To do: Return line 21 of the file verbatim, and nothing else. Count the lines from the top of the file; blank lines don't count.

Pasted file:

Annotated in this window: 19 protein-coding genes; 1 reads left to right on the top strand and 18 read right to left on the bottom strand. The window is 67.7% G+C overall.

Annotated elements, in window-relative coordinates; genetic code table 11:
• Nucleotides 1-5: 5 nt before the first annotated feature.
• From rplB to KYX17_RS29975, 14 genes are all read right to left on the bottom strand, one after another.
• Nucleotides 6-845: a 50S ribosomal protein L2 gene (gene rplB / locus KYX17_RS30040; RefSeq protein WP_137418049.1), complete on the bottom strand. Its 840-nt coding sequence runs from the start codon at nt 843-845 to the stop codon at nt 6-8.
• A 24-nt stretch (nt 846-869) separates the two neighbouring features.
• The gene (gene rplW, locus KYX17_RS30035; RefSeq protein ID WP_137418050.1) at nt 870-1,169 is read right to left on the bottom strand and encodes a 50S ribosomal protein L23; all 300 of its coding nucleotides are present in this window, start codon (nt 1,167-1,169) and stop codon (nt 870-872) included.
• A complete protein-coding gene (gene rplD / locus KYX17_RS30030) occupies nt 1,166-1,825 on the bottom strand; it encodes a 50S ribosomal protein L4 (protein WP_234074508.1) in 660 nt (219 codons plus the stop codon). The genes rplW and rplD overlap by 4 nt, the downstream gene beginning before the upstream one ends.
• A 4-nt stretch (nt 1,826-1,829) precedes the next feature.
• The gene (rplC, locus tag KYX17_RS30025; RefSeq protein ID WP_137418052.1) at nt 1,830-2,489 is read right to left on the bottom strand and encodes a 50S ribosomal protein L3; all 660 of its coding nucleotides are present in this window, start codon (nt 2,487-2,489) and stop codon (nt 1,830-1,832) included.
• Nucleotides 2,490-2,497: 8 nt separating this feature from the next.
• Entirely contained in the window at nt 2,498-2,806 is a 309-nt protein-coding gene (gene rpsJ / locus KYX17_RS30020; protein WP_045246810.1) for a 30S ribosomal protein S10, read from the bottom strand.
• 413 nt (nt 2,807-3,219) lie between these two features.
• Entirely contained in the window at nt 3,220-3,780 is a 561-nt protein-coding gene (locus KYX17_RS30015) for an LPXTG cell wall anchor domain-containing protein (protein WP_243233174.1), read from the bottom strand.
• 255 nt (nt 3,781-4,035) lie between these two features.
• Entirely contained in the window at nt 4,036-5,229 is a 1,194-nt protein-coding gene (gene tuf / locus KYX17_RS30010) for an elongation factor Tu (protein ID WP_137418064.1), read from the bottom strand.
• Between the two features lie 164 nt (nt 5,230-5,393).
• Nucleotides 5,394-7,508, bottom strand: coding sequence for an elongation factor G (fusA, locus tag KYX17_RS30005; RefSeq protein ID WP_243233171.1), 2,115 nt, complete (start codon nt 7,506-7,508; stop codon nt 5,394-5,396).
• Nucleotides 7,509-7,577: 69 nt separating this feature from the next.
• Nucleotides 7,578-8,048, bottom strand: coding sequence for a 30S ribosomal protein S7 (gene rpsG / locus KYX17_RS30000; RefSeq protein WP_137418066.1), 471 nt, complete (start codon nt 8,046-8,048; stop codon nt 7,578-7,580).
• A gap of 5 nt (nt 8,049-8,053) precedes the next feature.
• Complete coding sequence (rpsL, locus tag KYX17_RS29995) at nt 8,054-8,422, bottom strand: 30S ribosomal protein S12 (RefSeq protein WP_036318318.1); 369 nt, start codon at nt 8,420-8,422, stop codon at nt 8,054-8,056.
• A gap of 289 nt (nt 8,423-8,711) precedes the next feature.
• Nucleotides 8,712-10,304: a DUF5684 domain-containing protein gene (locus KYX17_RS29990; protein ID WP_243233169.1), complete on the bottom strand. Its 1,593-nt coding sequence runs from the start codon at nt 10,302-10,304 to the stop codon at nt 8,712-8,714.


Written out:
• A gap of 5 nt (nt 8,049-8,053) precedes the next feature.